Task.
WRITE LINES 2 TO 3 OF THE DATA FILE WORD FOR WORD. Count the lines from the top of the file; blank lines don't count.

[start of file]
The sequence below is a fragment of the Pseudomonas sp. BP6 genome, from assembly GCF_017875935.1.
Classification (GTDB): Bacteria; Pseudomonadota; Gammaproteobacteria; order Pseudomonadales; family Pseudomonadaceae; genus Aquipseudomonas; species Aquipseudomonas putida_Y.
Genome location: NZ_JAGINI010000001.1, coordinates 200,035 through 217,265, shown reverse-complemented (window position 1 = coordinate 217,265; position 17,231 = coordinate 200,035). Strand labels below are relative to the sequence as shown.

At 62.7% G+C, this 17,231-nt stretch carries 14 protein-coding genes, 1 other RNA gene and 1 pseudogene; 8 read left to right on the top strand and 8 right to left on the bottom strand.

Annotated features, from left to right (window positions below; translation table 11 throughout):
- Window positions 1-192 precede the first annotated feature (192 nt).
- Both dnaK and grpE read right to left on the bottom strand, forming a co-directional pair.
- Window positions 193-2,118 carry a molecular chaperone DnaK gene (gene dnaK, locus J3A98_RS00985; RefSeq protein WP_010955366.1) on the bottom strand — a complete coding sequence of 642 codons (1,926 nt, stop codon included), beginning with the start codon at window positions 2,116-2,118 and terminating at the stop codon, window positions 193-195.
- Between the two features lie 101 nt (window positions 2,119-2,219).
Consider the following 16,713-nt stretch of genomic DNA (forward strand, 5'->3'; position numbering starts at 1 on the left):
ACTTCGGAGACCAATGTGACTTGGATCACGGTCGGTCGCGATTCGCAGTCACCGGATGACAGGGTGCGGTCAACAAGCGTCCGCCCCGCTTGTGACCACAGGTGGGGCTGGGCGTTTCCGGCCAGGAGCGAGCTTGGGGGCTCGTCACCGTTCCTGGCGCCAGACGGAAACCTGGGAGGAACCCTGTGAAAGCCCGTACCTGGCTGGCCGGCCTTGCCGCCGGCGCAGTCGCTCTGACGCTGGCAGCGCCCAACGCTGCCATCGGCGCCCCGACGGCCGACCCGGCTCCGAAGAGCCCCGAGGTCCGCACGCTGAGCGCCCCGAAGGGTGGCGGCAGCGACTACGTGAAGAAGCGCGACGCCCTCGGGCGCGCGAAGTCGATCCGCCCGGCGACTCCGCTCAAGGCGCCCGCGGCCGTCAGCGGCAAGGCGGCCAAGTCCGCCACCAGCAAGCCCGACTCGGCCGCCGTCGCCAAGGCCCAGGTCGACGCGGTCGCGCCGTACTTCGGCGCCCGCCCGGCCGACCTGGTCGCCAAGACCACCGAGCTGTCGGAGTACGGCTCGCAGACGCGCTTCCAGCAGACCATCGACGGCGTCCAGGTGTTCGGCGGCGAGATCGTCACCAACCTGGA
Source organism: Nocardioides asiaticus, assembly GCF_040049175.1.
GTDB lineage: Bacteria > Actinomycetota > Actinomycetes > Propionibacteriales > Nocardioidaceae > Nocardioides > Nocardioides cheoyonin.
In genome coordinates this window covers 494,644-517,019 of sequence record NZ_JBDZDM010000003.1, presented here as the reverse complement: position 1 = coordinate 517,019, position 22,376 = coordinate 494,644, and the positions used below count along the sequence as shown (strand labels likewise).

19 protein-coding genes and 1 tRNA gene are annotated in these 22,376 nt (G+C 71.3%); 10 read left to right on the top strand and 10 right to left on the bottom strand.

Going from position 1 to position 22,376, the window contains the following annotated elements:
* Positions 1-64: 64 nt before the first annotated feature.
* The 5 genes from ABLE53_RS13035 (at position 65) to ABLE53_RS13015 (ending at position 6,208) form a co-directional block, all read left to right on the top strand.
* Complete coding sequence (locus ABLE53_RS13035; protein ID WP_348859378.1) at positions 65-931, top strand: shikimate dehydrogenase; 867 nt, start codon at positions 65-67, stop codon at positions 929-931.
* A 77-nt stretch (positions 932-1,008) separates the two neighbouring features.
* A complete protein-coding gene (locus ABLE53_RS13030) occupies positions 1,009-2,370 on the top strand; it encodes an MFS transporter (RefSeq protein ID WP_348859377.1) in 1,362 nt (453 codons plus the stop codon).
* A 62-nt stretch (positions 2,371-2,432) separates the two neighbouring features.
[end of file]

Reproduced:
Classification (GTDB): Bacteria; Pseudomonadota; Gammaproteobacteria; order Pseudomonadales; family Pseudomonadaceae; genus Aquipseudomonas; species Aquipseudomonas putida_Y.
Genome location: NZ_JAGINI010000001.1, coordinates 200,035 through 217,265, shown reverse-complemented (window position 1 = coordinate 217,265; position 17,231 = coordinate 200,035). Strand labels below are relative to the sequence as shown.